Vast numbers of puppies born to unlicensed breeders
Almost 90 per cent of all puppies born in the UK are born to unlicensed breeders, according to a report published by Battersea Dogs & Cats Home.
Published today, the report on Licensed Dog Breeding in Great Britain exposes a shocking lack of regulation in the UK dog breeding market.
Battersea believes that this lack of regulation could be helping breeders and dealers sell dogs from unsuitable premises well before the puppies are ready to leave their mothers.
Dog breeding enforcement is undertaken by Local Authorities who issue breeding licences to anyone selling puppies commercially, or producing five or more litters per year. Local Authorities also regularly inspect the premises of dog breeders.
The report shows that less than 12 per cent of puppies born in Great Britain every year are bred by licensed breeders, meaning that 88 per cent of puppies bred are born to unlicensed breeders.
It also reveals that over a third of Local Authorities do not have any licensed breeders - with 77 per cent not issuing any licences at all to new breeders in 2014.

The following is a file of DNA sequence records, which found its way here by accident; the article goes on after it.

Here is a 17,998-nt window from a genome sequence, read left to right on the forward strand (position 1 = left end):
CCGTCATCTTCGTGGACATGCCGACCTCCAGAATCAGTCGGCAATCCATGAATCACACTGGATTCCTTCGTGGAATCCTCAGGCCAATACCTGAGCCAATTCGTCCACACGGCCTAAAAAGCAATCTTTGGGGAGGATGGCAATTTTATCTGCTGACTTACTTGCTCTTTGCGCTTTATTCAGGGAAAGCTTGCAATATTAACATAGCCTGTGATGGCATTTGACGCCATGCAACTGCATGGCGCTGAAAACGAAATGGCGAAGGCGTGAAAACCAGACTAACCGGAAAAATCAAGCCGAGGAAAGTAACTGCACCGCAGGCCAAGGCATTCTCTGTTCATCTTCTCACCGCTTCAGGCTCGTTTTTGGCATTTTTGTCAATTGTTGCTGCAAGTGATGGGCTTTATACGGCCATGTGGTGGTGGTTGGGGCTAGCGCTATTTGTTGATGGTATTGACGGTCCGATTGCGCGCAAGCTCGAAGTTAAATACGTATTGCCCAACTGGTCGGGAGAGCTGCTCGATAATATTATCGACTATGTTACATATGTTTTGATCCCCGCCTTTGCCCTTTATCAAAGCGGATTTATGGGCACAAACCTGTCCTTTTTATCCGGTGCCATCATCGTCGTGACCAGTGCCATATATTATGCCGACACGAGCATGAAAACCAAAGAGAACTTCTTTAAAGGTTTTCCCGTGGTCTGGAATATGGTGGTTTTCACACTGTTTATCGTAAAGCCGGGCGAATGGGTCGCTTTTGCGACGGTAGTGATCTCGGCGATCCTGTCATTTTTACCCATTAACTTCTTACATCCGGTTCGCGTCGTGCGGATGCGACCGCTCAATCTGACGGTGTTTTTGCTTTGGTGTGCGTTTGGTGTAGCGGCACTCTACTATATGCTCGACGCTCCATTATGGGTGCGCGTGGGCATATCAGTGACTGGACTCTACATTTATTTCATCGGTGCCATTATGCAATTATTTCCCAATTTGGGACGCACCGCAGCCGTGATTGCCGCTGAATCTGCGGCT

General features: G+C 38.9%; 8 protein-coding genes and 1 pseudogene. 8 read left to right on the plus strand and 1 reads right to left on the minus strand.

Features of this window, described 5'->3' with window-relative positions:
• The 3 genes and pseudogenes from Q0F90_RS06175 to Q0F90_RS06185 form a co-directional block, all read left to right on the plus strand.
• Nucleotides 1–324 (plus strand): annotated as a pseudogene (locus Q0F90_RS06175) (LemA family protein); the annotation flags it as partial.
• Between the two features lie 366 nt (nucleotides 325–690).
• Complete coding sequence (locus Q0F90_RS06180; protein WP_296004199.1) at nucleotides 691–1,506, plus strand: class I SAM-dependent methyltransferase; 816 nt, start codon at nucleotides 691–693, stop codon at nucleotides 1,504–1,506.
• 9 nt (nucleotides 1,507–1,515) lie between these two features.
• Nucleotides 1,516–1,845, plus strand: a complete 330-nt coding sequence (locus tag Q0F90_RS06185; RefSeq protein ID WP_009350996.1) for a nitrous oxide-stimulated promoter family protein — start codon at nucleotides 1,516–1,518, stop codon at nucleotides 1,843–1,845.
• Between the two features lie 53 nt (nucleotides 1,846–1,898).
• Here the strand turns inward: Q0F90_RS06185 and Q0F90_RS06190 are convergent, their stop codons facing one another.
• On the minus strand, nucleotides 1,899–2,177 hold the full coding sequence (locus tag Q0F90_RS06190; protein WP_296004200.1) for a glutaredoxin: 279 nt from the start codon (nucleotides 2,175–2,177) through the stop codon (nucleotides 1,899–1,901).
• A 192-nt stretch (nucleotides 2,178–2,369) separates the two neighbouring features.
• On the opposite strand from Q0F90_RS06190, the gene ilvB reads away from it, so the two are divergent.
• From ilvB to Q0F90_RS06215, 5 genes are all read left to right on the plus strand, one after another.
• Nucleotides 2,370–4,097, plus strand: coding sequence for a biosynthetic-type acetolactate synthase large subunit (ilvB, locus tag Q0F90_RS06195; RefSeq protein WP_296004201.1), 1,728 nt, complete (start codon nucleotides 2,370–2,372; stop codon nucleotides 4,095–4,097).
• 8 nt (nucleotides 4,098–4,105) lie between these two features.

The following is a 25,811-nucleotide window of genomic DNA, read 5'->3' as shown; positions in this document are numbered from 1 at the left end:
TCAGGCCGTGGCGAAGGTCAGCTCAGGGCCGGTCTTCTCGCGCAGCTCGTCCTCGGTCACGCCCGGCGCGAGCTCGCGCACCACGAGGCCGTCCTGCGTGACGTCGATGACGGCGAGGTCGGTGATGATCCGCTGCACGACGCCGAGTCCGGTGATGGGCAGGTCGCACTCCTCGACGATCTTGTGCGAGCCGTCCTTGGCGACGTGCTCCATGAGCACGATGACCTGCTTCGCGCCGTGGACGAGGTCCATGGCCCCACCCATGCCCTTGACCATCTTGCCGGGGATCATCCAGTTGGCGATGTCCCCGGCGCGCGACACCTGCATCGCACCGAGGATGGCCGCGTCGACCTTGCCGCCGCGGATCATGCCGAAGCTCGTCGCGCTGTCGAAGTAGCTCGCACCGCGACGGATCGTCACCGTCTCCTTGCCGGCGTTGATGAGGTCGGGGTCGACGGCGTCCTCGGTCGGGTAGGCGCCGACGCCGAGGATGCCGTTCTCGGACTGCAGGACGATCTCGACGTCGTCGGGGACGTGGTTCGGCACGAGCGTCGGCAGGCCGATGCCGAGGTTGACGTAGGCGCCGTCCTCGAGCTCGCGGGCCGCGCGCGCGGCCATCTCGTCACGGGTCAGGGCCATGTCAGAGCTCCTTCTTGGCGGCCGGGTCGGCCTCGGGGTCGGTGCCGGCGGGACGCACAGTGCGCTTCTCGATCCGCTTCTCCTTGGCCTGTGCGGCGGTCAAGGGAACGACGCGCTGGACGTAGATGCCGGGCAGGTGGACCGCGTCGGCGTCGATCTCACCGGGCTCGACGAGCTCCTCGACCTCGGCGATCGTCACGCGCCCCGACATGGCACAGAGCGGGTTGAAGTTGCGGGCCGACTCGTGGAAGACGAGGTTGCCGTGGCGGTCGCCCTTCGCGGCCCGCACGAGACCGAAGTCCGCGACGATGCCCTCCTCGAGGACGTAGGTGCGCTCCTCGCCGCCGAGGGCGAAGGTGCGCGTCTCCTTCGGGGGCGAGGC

Commenting on the figures, Battersea's chief executive, Claire Horton, said: “When you’re getting a new puppy, how can you be sure that you’re getting your dog from a responsible breeder when our own national breeding licence system is in such a mess?
"The gaping holes in enforcement of breeding legislation leave the door wide open for backstreet breeders to own the market and pocket huge profits from overbreeding, without a thought for the welfare of the animals in their care.
“Every day Battersea takes in dogs that have been abandoned by owners who bought them online or from ‘the man down the street’, which have come from unknown breeding premises. We’re seriously concerned that there’s no nationwide overview of dog breeding and no consistency amongst Local Authorities when it comes to this issue.”
The Battersea Breeding report also showed vast discrepancies between different Local Authorities and licence fee structures - with some charging 32 times as much as others for the same service.
Battersea's advice for anyone seeking a puppy is to never buy online.
"Go to a rescue centre or reputable breeder," says Claire. "Always see the puppy with its mum and make sure they're both healthy and the puppy is at least eight weeks old."